The J.: $36 million on the table for Holocaust survivors in California
BY GABE STUTMAN | JUNE 8, 2022
Facing a projected $97 billion budget surplus, California’s governor and Legislature are being asked to do something unprecedented in the history of the state: earmark tens of millions of dollars to support aging Holocaust survivors.
On June 2, late in the budget negotiation process for the upcoming fiscal year, the Jewish Public Affairs Committee of California announced that a group of legislators had inserted $36 million into the current version of the $300 billion state budget for an initiative known as the California Holocaust Survivor Assistance Program.
The program was launched four years ago to supplement funds from the Claims Conference, the nonprofit that negotiates restitution from the German government each year, and private donors who give to California’s five major Jewish family service agencies that support survivors. Those agencies — based in San Francisco, the East Bay, Silicon Valley, San Diego/Orange County and Los Angeles — provide services such as home health care, direct financial aid and food service for Holocaust survivors who demonstrate economic need, and social enrichment and cultural programs irrespective of income.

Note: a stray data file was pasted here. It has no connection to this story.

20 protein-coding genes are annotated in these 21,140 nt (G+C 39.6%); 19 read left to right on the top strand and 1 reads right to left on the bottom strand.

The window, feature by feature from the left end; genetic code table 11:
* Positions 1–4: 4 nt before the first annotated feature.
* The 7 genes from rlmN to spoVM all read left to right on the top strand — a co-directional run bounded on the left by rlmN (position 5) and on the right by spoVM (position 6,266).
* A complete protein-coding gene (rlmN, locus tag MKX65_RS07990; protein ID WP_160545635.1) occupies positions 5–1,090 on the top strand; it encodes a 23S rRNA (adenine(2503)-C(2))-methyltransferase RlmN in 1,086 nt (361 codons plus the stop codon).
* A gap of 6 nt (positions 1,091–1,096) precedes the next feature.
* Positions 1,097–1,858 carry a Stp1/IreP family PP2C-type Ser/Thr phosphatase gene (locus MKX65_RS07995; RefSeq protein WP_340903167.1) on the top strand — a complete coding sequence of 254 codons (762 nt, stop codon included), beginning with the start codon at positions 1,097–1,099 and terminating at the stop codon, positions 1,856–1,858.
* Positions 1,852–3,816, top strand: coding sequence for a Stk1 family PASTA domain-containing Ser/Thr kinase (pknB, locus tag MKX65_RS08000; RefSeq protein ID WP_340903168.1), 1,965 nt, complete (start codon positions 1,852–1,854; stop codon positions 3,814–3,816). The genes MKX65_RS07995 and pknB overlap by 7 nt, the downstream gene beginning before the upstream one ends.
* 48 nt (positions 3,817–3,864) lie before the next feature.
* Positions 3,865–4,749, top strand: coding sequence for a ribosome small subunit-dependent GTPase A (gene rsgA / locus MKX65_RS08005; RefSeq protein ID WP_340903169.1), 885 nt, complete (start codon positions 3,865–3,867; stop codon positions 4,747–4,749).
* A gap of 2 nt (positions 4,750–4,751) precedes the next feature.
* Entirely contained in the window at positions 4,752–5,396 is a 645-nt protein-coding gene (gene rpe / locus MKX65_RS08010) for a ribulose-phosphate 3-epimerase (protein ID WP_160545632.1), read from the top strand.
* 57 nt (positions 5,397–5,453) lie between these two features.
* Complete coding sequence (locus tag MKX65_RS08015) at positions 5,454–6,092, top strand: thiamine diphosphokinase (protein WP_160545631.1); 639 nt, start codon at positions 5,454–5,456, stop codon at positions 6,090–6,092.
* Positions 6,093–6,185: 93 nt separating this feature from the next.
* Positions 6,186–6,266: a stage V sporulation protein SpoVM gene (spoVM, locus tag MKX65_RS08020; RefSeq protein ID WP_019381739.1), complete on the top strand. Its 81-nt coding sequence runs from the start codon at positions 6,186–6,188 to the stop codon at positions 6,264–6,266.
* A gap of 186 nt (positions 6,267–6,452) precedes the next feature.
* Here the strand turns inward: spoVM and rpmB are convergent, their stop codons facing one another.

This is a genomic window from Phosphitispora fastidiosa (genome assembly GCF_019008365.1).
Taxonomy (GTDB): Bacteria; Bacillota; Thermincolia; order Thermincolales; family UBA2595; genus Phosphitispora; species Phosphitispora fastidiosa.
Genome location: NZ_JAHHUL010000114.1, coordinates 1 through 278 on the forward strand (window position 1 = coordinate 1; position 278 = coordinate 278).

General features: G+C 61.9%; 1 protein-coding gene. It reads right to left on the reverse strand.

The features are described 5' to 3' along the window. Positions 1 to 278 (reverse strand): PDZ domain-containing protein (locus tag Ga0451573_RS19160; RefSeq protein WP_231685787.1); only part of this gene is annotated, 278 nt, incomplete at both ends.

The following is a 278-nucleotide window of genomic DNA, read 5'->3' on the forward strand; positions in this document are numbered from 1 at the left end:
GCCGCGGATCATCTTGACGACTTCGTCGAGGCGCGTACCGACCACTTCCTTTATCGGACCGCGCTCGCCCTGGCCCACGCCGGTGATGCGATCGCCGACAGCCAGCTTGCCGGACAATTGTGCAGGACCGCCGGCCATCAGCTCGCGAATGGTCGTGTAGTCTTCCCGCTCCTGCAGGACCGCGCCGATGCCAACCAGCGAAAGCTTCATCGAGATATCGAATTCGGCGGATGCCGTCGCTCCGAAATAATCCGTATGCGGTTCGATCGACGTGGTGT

The state assistance program was created in 2018 and funded to the tune of $3.6 million for a period of three years.
The tenfold increase — also to last three years — is an unprecedented proposal in California and is a massive sum relative to similar state initiatives elsewhere. For example, in New York state, which is estimated to have nearly 40,000 Holocaust survivors, Gov. Kathy Hochul recently approved $2.6 million in the budget for survivors this fiscal year. New York City also has local initiatives, said Greg Schneider, executive vice president of the N.Y.-based Claims Conference. But nothing on the scale that California is now considering.
Schneider said the outlay — which will require approval by the full Legislature by June 15 and from Gov. Gavin Newsom by June 30 — is sorely needed, in a state with some of the highest health care costs in the country.